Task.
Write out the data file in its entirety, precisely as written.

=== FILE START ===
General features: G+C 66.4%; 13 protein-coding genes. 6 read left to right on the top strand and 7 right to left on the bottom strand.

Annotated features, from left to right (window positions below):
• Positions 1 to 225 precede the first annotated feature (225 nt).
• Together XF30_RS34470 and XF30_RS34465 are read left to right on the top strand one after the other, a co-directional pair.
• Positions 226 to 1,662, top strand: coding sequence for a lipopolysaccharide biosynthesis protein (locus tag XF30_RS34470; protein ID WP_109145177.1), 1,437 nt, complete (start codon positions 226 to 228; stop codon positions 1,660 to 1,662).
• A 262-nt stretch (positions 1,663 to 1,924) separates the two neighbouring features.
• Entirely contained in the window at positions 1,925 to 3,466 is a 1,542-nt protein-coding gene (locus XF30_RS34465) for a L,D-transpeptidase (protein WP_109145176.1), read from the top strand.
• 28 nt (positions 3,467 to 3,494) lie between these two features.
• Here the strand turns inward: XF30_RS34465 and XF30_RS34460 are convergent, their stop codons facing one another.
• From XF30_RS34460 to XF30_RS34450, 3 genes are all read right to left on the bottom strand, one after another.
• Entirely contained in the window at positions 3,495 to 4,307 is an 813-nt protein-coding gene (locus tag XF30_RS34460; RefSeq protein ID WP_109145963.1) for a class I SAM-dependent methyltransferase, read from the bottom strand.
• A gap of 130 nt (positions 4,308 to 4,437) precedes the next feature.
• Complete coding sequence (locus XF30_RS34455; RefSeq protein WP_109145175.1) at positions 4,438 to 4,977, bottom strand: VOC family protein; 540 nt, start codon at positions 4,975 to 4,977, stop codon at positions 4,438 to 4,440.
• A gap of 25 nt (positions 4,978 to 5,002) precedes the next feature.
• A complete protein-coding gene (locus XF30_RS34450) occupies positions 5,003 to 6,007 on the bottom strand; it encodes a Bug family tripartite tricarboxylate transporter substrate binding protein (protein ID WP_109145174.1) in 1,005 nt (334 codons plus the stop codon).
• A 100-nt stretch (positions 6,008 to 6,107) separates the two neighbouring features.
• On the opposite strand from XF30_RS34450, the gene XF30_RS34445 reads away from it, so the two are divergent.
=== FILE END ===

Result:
General features: G+C 66.4%; 13 protein-coding genes. 6 read left to right on the top strand and 7 right to left on the bottom strand.

Annotated features, from left to right (window positions below):
• Positions 1 to 225 precede the first annotated feature (225 nt).
• Together XF30_RS34470 and XF30_RS34465 are read left to right on the top strand one after the other, a co-directional pair.
• Positions 226 to 1,662, top strand: coding sequence for a lipopolysaccharide biosynthesis protein (locus tag XF30_RS34470; protein ID WP_109145177.1), 1,437 nt, complete (start codon positions 226 to 228; stop codon positions 1,660 to 1,662).
• A 262-nt stretch (positions 1,663 to 1,924) separates the two neighbouring features.
• Entirely contained in the window at positions 1,925 to 3,466 is a 1,542-nt protein-coding gene (locus XF30_RS34465) for a L,D-transpeptidase (protein WP_109145176.1), read from the top strand.
• 28 nt (positions 3,467 to 3,494) lie between these two features.
• Here the strand turns inward: XF30_RS34465 and XF30_RS34460 are convergent, their stop codons facing one another.
• From XF30_RS34460 to XF30_RS34450, 3 genes are all read right to left on the bottom strand, one after another.
• Entirely contained in the window at positions 3,495 to 4,307 is an 813-nt protein-coding gene (locus tag XF30_RS34460; RefSeq protein ID WP_109145963.1) for a class I SAM-dependent methyltransferase, read from the bottom strand.
• A gap of 130 nt (positions 4,308 to 4,437) precedes the next feature.
• Complete coding sequence (locus XF30_RS34455; RefSeq protein WP_109145175.1) at positions 4,438 to 4,977, bottom strand: VOC family protein; 540 nt, start codon at positions 4,975 to 4,977, stop codon at positions 4,438 to 4,440.
• A gap of 25 nt (positions 4,978 to 5,002) precedes the next feature.
• A complete protein-coding gene (locus XF30_RS34450) occupies positions 5,003 to 6,007 on the bottom strand; it encodes a Bug family tripartite tricarboxylate transporter substrate binding protein (protein ID WP_109145174.1) in 1,005 nt (334 codons plus the stop codon).
• A 100-nt stretch (positions 6,008 to 6,107) separates the two neighbouring features.
• On the opposite strand from XF30_RS34450, the gene XF30_RS34445 reads away from it, so the two are divergent.